Today in the nature of my working day which has just finished I was reminded of the time I was a staff nurse on care of the elderly wards and a matron of a care home. I must confess I was not a matron like Hattie Jacques or Nurse Ratchet, probably somewhere between Channel 4s ER series Carole Hathaway and BBC Casualty’s Duffy. Duffy was always my hero and role model when I started as a student nurse in 1987. It seems so long ago, in the days of nurses buckles, caps and mercury thermometers. I think BBC Casualty had started around the same time and I loved tuning in each Saturday to see Duffy soothingly calm the sick and needy as well as gather the attention of a certain Charge Nurse ; )
One of my first jobs was on the care of the elderly wards where I really got a great grounding for how to run a ward, manage staff, as well as really care for the elderly like they were your own family. There was nothing I loved more than to help the nursing auxiliaries bath the patients and do their hair up in curlers or get them up dancing. We really had time to spend with them, hold their hands when they were ill or confused and ultimately when they were in their last moments. I can honestly say we always tried to ensure 1-1 for those patients in their last few hours so they were not alone.
The most hilarious moments I remember as a young staff nurse was seeing a wheelchair with a lady sitting in it pushed by a porter and she was holding a load of bags and a pot plant. This must be my new admission I thought and proceeded to help her out of the chair and sit her onto the freshly made bed. As the porter left with the empty chair, she leaned in and said “This is awfully sweet of you nurse, but I am actually visiting Mrs Miggins in bed 2, and these are her belongings and pot plant from the other ward!”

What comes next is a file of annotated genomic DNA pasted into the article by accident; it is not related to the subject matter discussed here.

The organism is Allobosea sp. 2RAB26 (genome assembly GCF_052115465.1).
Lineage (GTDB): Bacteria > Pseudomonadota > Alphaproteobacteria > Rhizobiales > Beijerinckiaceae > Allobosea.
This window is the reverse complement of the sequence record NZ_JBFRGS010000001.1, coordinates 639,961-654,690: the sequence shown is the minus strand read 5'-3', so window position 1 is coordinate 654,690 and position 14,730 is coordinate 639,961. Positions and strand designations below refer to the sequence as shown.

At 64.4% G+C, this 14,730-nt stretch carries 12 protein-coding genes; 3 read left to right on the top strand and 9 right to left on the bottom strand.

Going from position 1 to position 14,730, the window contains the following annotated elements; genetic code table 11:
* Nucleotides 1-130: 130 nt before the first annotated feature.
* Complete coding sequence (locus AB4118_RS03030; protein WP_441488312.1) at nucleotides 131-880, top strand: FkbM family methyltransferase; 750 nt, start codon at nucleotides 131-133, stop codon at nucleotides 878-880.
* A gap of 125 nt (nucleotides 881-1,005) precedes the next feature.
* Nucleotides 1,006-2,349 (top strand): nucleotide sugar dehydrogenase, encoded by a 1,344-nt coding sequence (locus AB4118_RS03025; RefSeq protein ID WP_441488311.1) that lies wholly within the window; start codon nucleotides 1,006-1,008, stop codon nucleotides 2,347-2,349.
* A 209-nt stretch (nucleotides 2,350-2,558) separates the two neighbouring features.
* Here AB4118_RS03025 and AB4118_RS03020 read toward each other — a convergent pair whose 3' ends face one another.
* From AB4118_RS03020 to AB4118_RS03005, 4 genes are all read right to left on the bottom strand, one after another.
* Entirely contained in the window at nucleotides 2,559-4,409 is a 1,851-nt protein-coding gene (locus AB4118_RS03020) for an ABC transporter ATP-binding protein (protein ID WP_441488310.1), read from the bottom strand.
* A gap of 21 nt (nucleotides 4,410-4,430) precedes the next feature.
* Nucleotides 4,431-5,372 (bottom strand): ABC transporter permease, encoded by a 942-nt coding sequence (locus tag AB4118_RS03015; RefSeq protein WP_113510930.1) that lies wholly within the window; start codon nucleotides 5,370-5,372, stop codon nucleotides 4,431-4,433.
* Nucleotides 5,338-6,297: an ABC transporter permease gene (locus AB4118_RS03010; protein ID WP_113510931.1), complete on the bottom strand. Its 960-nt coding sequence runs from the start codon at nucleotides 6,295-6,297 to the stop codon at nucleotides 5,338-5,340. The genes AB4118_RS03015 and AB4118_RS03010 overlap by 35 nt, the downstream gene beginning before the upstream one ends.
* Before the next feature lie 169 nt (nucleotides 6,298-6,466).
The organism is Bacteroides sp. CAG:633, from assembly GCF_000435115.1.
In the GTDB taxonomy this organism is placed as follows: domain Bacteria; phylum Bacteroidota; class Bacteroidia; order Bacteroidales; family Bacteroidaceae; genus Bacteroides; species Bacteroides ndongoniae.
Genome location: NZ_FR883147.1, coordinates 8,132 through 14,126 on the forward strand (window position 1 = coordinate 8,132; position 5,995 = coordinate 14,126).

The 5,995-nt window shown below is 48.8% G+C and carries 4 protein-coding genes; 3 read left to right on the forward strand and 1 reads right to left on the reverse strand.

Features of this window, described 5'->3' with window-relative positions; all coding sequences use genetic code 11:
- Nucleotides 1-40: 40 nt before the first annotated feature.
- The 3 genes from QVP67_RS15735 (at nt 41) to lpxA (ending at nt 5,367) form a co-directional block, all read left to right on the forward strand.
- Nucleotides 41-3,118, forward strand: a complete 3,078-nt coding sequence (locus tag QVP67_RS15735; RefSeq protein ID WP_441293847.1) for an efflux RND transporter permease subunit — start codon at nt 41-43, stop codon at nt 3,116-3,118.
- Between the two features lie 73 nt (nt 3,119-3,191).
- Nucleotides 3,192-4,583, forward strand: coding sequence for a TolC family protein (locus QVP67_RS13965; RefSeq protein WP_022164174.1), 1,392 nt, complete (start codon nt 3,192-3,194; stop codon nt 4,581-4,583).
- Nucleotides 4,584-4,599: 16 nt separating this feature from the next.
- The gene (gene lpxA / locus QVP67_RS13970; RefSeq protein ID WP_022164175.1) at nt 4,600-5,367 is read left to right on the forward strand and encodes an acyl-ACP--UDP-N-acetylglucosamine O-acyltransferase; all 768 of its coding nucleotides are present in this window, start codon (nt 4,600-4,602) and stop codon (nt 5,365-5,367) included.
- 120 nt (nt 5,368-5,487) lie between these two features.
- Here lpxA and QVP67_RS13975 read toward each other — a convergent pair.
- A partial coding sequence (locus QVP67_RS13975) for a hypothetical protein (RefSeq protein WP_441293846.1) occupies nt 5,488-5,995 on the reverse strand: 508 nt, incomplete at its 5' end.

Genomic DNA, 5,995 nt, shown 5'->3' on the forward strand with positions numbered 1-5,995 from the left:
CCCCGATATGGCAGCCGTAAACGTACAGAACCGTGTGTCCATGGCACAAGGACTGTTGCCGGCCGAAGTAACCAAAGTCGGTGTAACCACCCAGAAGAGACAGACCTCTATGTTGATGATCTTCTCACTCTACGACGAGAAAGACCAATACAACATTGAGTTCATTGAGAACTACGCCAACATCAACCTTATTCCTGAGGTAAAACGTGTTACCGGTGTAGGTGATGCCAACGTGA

When I was a Matron of a care home we always had issues with false teeth. One morning one confused patient had gathered all of the false teeth from peoples lockers and placed them in a row on the fireplace. Imagine my horror when I came into the dining room to see a young carer promptly taking her initiative and “trying” each pair in turn on the patients without teeth to see which was the best fit. I seem to remember we had some ways of marking them after that, but the amount of call outs for the laundry machines repair guy for false teeth in the wash was nobody’s business!
With the current situation I felt sad and angry today for a while, sad that in this climate I would be losing those residents to such a horrible disease, those who were like my own family. Those residents who had fought in wars, survived the great Spanish flu and all manner of other life tragedies and ailments to be perhaps wiped out by blessed COVID-19. I know for a fact that carers work so hard in and out of care homes, whether in the community sheltered housing or the peoples own homes. I know they put their own lives at risk, will sleep on the premises at times when there are not enough staff due to them also being affected. I know they will be having sleepless nights and anxious about the risk to themselves and families from exposure to the virus or lack of PPE. I take my hat off to carers and always try and do whatever I can to make their job a little bit easier, because I know exactly what it means to care.